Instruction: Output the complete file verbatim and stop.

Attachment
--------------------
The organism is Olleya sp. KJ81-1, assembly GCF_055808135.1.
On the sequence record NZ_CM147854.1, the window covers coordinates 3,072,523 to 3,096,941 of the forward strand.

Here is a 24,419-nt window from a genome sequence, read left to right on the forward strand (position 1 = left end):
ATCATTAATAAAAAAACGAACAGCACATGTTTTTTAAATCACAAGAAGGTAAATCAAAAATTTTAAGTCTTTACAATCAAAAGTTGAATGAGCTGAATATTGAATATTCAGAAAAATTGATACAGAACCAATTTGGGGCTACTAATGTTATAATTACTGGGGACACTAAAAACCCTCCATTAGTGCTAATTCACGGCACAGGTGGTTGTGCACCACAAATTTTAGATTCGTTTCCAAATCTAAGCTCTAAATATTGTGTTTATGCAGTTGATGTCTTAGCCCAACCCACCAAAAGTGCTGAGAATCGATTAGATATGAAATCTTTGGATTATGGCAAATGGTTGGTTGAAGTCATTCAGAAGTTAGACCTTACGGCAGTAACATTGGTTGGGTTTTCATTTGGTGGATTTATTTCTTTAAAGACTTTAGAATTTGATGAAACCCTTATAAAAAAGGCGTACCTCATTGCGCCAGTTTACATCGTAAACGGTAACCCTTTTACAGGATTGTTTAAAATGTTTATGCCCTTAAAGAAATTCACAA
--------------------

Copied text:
The organism is Olleya sp. KJ81-1, assembly GCF_055808135.1.
On the sequence record NZ_CM147854.1, the window covers coordinates 3,072,523 to 3,096,941 of the forward strand.

Here is a 24,419-nt window from a genome sequence, read left to right on the forward strand (position 1 = left end):
ATCATTAATAAAAAAACGAACAGCACATGTTTTTTAAATCACAAGAAGGTAAATCAAAAATTTTAAGTCTTTACAATCAAAAGTTGAATGAGCTGAATATTGAATATTCAGAAAAATTGATACAGAACCAATTTGGGGCTACTAATGTTATAATTACTGGGGACACTAAAAACCCTCCATTAGTGCTAATTCACGGCACAGGTGGTTGTGCACCACAAATTTTAGATTCGTTTCCAAATCTAAGCTCTAAATATTGTGTTTATGCAGTTGATGTCTTAGCCCAACCCACCAAAAGTGCTGAGAATCGATTAGATATGAAATCTTTGGATTATGGCAAATGGTTGGTTGAAGTCATTCAGAAGTTAGACCTTACGGCAGTAACATTGGTTGGGTTTTCATTTGGTGGATTTATTTCTTTAAAGACTTTAGAATTTGATGAAACCCTTATAAAAAAGGCGTACCTCATTGCGCCAGTTTACATCGTAAACGGTAACCCTTTTACAGGATTGTTTAAAATGTTTATGCCCTTAAAGAAATTCACAA